For example, the Director’s Panel/Tribute honored all five Oscar-nominated directors: Paul Thomas Anderson (LICORICE PIZZA), Kenneth Branagh (BELFAST), Jane Campion (THE POWER OF THE DOG), Ryusuke Hamaguchi (DRIVE MY CAR), and Steven Spielberg (WEST SIDE STORY).

But it was the American Riviera Award tributing Penelope Cruz that was the most evident example of the festival promoting Oscar talent. Passionate cinephilic SBIFF Executive Director Roger Durling led the nearly two-hour-long conversation with Cruz sporting a red cape dress by Chanel. Durling lobbed a few well-placed “soft ball” questions and Cruz swatted them into the stratosphere as the audience was treated to several clips from Cruz’s exceptional filmography.  Undoubtedly, Cruz moved up into the top tier of the Best Actress category, and deservedly so. She is a major talent and her work in Spanish auteur Pedro Almodovar’s Parallel Mothers is her most seasoned and mature performance to date.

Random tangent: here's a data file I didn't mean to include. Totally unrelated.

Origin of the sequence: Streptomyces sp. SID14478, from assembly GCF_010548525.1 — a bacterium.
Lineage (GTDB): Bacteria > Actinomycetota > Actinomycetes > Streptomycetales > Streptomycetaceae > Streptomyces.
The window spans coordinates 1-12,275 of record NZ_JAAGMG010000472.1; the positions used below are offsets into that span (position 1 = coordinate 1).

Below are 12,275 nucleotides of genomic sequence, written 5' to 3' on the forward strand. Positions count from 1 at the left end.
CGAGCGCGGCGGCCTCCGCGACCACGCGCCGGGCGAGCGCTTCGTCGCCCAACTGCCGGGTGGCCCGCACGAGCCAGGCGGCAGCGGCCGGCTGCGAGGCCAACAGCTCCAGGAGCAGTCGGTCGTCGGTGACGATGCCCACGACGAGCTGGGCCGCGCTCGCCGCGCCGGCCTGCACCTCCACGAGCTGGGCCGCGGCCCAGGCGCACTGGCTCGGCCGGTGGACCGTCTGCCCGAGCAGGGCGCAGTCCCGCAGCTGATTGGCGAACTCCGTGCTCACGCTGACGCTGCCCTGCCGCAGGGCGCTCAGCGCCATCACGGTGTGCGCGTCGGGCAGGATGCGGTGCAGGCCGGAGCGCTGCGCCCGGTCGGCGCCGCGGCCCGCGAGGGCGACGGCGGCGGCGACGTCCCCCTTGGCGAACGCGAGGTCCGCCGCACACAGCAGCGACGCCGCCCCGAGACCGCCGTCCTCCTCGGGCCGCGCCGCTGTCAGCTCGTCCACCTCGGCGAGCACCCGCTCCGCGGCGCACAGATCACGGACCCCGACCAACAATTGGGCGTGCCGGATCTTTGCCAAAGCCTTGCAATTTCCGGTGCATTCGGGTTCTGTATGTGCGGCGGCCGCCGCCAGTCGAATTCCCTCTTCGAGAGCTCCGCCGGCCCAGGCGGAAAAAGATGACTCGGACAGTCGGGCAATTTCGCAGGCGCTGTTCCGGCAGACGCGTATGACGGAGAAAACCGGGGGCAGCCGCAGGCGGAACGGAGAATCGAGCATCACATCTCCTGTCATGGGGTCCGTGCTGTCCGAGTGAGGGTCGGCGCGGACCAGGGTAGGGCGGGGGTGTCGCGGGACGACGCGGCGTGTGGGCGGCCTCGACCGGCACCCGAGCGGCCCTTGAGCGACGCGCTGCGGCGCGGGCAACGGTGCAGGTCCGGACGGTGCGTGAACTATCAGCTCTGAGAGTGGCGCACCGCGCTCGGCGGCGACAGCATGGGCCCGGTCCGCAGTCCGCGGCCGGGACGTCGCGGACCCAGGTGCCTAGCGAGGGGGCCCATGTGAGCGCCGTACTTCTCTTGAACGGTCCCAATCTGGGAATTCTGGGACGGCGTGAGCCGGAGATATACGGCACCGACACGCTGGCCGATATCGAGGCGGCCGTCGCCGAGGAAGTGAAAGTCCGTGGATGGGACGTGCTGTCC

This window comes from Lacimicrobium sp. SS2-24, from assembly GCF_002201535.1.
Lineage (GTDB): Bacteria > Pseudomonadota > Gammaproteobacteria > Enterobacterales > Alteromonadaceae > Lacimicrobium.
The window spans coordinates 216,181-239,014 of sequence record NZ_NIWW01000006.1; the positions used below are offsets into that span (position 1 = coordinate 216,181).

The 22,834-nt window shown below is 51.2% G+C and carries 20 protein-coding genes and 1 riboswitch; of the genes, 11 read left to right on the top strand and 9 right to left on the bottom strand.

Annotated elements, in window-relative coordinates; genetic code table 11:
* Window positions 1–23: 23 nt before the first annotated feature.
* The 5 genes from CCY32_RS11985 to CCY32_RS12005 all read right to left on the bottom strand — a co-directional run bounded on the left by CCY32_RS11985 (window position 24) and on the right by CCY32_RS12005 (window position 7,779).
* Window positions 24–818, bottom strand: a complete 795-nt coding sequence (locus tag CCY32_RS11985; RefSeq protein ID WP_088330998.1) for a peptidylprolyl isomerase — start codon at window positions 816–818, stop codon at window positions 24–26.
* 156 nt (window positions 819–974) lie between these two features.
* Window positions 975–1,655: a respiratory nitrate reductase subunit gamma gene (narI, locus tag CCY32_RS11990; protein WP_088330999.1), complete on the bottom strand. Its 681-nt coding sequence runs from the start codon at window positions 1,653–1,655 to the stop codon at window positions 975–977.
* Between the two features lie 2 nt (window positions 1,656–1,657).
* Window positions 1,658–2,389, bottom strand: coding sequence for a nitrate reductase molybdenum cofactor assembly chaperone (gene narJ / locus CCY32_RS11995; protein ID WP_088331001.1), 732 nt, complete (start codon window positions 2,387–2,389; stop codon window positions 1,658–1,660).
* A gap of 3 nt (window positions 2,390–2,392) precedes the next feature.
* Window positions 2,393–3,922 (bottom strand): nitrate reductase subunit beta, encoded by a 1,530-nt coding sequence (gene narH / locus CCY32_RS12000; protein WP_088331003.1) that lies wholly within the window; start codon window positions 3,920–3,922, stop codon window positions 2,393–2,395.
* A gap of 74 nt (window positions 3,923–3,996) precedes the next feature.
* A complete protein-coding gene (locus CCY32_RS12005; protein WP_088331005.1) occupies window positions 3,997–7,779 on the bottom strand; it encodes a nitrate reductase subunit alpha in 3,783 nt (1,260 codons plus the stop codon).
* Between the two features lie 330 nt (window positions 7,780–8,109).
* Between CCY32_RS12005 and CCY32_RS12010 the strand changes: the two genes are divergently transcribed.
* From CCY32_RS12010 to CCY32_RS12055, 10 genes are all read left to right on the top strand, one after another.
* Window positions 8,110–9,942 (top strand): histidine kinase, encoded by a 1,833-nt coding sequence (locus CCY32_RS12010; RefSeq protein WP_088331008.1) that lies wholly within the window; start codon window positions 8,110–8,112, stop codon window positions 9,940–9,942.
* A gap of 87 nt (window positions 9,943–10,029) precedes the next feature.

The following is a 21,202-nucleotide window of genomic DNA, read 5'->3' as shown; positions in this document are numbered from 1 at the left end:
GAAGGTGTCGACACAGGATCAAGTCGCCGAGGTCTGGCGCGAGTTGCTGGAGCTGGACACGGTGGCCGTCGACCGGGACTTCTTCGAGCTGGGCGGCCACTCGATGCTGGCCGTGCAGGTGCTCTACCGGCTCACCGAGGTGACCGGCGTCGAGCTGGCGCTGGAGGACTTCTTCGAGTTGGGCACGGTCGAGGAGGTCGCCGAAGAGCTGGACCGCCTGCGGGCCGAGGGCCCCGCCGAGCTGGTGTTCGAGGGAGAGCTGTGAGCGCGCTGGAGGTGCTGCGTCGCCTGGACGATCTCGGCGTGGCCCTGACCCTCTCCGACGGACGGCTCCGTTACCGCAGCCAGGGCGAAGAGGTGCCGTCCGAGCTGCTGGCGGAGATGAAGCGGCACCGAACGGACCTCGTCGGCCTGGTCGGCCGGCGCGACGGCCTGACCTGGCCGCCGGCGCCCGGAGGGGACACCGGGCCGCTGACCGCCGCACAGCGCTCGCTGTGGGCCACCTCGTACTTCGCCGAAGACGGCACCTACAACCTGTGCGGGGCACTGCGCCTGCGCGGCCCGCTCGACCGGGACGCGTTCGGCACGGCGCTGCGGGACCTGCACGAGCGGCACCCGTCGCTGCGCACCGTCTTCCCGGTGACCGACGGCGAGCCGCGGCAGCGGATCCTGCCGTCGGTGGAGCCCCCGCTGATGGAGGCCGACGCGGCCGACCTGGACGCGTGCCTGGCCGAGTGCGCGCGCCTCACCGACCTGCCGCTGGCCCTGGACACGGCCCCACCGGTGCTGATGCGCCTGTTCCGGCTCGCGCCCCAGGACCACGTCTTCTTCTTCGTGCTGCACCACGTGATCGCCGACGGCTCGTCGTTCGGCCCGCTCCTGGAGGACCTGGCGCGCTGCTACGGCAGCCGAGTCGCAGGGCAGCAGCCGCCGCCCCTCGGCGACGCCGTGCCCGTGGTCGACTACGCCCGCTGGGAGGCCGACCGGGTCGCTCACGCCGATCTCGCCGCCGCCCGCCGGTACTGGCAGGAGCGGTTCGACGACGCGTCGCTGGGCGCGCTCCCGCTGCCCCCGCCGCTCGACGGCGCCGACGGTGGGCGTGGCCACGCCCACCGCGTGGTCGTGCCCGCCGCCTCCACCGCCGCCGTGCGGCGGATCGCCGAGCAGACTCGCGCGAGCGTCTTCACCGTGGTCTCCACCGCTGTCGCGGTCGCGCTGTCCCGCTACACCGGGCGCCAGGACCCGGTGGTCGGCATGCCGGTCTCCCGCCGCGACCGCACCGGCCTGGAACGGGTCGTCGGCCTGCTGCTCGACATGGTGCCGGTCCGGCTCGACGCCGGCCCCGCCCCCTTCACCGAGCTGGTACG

SANTA BARBARA, CALIFORNIA – MARCH 08: Penélope Cruz and SBIFF Executive Director Roger Durling speak onstage at the Montecito Award Ceremony during the 37th Annual Santa Barbara International Film Festival at Arlington Theatre on March 8, 2022 in Santa Barbara, California. (Photo by Tibrina Hobson/Getty Images for SBIFF)

 

Following Cruz’s conversation with Durling, she was treated to a surprise personal message from Sophia Loren. While presenting the award Loren told Cruz, “The day I met you on the set of Nine more than twelve years ago, I knew that you would be part of my life forever. I knew I found a sister, a daughter, a colleague, and a great, great friend.”